The days of swapping out a broken home button in a do-it-yourself (DIY) iPhone repair are over. Now that the iPhone 5s features Touch ID, iMore points out new hardware security features that could mean more trips to the Genius Bar. This is a side effect of protecting fingerprint data by locking down the Touch ID components.
The image above from iFixit shows the fingerprint sensor and component cable assembly, which are uniquely linked to each individual A7 chip. This extra layer of security means that each iPhone 5s has its own Touch ID harware, which will only work with that specific device. Swapping out the assembly for new parts results in a nonworking Touch ID system.
While this could take some iPhone 5s repairs off the table for third-party companies and home hobbyists alike, the hardware lockdown provides unprecedented security for sensitive fingerprint data stored on a mobile device. As we already know, Apple does not send this data to iCloud; the information is kept in a special enclave on the A7 chip which is only accessible by the Touch ID system. No iOS apps can read the data.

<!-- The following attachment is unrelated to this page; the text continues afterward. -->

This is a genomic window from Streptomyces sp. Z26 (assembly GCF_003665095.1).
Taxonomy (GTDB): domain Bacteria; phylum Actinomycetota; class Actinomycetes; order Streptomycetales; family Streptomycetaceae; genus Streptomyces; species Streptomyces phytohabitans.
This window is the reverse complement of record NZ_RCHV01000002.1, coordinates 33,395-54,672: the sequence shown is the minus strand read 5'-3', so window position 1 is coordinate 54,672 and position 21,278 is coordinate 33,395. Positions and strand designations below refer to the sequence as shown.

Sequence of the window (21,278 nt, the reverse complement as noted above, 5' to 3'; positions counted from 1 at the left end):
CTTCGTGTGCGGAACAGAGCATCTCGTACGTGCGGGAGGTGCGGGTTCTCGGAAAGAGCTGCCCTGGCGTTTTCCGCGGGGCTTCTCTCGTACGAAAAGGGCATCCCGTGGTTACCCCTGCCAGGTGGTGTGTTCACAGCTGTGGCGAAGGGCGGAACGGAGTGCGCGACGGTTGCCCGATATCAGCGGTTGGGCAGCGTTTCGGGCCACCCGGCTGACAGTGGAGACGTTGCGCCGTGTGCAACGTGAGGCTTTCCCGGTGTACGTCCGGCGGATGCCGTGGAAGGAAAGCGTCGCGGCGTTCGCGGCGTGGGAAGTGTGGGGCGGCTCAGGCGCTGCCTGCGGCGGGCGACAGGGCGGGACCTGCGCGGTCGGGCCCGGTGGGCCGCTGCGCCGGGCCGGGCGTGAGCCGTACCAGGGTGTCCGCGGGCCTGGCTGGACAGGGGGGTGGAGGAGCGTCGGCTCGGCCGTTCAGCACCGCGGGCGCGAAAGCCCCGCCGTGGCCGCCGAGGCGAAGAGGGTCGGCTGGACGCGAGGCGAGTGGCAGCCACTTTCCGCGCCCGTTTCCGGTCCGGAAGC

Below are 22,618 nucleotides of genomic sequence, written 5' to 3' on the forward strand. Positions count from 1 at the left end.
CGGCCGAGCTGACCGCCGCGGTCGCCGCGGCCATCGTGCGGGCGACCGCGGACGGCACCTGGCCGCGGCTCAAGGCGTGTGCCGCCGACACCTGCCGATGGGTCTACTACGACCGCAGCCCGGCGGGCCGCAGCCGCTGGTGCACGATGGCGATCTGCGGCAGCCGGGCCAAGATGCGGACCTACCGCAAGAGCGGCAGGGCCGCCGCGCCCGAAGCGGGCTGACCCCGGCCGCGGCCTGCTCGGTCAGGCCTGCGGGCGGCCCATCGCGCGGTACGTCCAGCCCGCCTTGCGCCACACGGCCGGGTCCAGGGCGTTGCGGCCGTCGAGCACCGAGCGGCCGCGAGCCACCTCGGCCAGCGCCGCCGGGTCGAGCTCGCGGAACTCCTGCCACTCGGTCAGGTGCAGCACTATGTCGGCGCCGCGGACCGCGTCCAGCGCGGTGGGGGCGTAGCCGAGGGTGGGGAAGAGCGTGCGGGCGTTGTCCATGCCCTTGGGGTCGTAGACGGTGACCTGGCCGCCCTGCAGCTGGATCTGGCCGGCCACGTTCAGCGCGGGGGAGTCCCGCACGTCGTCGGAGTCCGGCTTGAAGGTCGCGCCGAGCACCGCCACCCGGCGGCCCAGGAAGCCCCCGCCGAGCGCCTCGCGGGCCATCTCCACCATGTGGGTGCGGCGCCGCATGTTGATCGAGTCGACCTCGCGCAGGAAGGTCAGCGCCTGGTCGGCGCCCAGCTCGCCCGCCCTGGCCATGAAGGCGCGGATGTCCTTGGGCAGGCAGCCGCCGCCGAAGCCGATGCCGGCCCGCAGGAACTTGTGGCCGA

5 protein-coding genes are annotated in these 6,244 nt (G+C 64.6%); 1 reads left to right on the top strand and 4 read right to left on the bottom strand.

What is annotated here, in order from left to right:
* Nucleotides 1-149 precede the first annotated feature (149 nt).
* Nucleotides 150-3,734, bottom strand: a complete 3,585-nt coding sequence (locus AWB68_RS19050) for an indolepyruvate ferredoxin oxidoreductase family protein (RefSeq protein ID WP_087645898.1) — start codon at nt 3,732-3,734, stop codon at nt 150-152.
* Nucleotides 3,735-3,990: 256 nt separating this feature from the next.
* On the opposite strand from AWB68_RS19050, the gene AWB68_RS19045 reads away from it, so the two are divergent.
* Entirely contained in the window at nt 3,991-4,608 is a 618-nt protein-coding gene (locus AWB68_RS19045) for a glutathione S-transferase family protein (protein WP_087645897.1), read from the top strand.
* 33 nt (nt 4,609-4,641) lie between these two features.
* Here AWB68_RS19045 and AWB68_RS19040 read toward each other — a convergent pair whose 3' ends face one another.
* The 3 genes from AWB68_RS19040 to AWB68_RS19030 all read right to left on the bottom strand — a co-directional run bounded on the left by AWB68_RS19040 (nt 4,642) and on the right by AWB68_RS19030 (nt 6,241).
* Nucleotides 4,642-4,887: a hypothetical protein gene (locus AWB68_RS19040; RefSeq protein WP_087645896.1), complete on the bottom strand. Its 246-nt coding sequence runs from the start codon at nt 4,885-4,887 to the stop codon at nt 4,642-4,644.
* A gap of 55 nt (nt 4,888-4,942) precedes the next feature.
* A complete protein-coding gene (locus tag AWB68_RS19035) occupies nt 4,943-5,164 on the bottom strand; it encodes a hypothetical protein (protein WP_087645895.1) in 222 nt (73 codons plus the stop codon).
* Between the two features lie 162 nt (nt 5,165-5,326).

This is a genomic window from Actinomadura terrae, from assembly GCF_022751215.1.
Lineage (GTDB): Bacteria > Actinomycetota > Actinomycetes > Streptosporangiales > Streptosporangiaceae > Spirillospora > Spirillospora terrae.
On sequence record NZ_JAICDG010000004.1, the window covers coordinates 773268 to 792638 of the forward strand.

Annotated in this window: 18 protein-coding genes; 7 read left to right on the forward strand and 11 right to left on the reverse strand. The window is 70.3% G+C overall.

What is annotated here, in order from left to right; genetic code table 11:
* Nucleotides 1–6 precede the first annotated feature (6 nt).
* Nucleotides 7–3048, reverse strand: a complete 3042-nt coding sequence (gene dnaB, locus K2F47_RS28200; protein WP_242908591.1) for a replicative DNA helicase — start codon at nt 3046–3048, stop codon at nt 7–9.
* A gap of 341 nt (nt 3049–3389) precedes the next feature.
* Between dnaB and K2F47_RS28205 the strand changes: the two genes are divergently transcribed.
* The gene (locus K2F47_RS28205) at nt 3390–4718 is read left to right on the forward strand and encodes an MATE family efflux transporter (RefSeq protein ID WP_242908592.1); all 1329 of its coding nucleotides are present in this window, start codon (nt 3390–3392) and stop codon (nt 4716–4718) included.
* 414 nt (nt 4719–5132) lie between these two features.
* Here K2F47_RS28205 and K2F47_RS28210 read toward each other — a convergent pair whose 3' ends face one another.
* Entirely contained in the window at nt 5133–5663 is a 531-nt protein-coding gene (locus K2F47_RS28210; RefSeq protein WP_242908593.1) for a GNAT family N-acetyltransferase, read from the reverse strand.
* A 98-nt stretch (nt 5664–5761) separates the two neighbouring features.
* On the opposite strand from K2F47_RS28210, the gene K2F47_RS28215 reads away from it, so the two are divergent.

With each fingerprint sensor uniquely linked to its own A7 chip, reverse engineering a fingerprint from the data stored on the device becomes even more difficult. Replacement Touch ID sensors that have been hacked to intercept the data would only work on one iPhone 5s, that is if the hack could be made to work at all. The built-in home button hardware means there is no way to compromise all iPhone 5s devices with a single hack.Touch ID represents a great leap forward in security, however there is a trade off. iPhone 5s owners who are prone to damaging their handsets should take extra precautions, as any home button repair is sure to be more expensive.